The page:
Master of Business Administration May 1991


Master of Science, Computer Engineering August 1983


Bachelor of Science, Systems Engineering May 1982




Mr. Fuller has held increasing levels of responsibility in UNIX/open systems/networks design and development. Currently, Mr. Fuller directs a group of computer scientists and engineers, designing and delivering distributed network management systems and services. Mr. Fuller offers a rare combination of marketing and technical expertise that enables him to develop his customer base and provide technical solutions.





Director, Network Management 1987-present



Mr. Fuller leads a group which specializes in integrating and configuring off the shelf products to build integrated management systems for commercial and government customers. The focus is on delivering systems that allow customers to improve delivery of network services. He leads efforts to write winning proposals and then leads the technical team performing the work. Mr. Fuller has 15 years experience in communications systems engineering, including the design and management of both voice and data networks. Mr. Fuller's most recent work has focused on the use of international networking standards to design distributed, high speed, integrated, multi-media wide area network management systems. He is the architect of Stanford Telecom's NetCoachTM, an Asynchronous Transfer Mode (ATM) network management product.


NetCoachTM : NetCoachTM is a HP OpenView network management application that provides fault, virtual network, routing table, and performance management. Gensym G2 provides the inference engine on which NetCoachTM is based. Mr. Fuller designed the NetCoachTM and leads the development team delivering management products.


FAA NIMS Prototype: Mr. Fuller group also led the design and development of the FAA's National Air Space Infrastructure Management System (NIMS) prototype under subcontract to EDS. The NIMS used HP OpenView, Remedy ARS, Accugraph PNM, Gensym G2, ESRI ArcView, Oracle 7 and CA UniCenter to provide distributed, hierarchical management of the FAA's systems and networks. Agents provide SNMP manageability for legacy systems. Mr. Fuller provided the design vision and briefings to FAA decision makers that were instrumental in the selection of the EDS team.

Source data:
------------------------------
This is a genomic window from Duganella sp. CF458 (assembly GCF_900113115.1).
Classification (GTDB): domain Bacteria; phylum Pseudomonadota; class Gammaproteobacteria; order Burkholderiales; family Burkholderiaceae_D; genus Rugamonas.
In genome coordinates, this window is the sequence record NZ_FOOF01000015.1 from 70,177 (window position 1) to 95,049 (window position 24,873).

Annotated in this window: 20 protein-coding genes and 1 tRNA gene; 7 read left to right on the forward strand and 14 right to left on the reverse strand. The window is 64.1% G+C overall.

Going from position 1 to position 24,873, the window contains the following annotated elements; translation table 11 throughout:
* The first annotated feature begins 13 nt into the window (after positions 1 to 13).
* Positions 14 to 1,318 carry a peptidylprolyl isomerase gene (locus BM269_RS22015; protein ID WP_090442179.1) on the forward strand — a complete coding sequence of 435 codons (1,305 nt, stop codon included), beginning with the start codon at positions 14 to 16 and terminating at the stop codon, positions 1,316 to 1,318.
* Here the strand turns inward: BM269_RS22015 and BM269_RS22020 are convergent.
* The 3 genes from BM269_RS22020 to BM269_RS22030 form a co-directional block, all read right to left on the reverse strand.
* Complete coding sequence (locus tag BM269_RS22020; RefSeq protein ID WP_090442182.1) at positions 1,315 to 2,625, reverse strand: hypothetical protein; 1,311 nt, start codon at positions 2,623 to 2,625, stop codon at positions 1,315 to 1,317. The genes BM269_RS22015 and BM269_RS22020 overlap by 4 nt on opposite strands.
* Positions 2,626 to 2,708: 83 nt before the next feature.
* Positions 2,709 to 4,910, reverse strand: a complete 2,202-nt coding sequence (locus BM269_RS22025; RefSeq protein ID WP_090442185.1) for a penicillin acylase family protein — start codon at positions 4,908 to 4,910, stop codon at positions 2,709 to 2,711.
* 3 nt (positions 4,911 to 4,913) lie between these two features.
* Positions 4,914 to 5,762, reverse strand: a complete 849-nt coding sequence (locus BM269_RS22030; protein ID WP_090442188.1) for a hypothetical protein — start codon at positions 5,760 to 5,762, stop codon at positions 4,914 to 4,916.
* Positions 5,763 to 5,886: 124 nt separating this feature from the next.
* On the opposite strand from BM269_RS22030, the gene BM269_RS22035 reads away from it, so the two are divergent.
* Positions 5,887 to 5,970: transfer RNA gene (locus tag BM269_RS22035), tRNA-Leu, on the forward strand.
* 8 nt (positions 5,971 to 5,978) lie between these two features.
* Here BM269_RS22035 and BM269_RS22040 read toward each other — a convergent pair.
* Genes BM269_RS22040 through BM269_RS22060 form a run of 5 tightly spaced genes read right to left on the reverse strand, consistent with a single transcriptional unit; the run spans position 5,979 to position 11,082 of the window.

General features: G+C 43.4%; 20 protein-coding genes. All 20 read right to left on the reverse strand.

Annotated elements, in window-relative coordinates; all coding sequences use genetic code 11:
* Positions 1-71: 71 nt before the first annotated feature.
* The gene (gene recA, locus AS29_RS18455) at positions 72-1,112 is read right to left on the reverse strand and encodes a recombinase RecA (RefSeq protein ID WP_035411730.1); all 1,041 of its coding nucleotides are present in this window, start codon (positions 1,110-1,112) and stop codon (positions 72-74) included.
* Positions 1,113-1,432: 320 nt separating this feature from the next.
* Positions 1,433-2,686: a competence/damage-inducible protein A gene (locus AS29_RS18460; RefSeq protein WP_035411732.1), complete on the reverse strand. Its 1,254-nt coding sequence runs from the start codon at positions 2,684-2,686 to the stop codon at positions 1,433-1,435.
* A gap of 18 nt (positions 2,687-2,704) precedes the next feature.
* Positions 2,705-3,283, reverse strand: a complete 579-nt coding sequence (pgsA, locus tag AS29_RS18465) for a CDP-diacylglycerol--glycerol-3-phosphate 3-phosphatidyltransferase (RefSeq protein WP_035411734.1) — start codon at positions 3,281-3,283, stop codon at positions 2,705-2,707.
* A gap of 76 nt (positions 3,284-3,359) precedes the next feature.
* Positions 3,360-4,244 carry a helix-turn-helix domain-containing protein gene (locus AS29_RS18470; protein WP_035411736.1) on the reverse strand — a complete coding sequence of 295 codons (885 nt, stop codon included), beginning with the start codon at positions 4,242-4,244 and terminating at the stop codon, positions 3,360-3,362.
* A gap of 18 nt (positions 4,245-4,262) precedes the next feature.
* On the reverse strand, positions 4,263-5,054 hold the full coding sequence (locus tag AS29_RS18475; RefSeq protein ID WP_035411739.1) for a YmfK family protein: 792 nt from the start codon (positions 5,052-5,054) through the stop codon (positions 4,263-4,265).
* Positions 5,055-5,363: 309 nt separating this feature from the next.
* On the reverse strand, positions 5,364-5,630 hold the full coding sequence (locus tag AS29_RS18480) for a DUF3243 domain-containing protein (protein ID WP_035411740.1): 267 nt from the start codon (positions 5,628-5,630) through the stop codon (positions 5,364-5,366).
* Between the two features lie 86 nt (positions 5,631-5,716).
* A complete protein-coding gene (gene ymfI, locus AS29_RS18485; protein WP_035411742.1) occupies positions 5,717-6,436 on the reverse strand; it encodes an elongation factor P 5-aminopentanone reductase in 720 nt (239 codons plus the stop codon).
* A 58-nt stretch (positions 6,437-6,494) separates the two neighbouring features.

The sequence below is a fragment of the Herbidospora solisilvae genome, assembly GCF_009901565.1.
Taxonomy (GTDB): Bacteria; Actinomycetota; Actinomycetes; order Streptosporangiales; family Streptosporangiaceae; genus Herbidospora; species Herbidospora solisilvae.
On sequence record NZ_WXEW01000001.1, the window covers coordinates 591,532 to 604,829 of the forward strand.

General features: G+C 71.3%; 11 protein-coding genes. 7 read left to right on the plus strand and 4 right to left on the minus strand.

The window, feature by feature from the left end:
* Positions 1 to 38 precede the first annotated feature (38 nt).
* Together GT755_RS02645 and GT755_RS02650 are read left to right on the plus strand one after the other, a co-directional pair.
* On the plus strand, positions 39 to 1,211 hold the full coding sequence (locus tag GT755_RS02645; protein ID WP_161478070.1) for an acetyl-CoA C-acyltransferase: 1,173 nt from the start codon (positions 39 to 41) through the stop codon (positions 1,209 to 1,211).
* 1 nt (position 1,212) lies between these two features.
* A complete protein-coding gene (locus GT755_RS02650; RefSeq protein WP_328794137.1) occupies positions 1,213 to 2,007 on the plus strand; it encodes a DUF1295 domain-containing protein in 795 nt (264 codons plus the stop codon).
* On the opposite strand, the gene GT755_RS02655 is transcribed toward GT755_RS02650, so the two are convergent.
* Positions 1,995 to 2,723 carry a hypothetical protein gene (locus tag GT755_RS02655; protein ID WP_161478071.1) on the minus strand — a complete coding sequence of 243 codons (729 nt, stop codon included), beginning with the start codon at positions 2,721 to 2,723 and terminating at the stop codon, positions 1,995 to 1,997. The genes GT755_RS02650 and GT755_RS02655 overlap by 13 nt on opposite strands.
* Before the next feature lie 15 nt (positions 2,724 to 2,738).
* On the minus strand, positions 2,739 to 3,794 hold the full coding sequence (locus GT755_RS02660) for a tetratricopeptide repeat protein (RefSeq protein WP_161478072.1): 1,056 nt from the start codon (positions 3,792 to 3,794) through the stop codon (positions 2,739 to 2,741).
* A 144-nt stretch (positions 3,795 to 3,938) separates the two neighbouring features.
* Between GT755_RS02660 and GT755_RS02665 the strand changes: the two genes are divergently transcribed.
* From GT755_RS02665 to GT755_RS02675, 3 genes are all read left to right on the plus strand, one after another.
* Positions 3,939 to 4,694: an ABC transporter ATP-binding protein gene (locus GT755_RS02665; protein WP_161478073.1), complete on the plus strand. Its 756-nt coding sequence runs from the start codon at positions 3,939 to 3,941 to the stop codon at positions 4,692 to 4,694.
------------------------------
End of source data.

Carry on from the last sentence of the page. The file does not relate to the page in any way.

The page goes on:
Air Force IMS: Previously, Mr. Fuller was the Program Manager for the Air Force's Integrated Management System (IMS) design, development and deployment. The IMS provides automated communication asset monitoring and control for an Asynchronous Transfer Mode (ATM) based network. The IMS controls virtual network reconfiguration, routing table update, fault management, and management system failure recovery. A commercial platform (HP OpenView) is used to host the IMS application. For survivability reasons, the IMS is distributed across multiple sites, with any site able to take over for a failed unit. The IMS provides communication service management as well as transmission asset management. The IMS is being developed in C on UNIX workstations with HP OpenView and an expert system inference engine (Gensym's G2). Mr. Fuller participated to demonstrations to verify proper operation over satellite and from mobile users.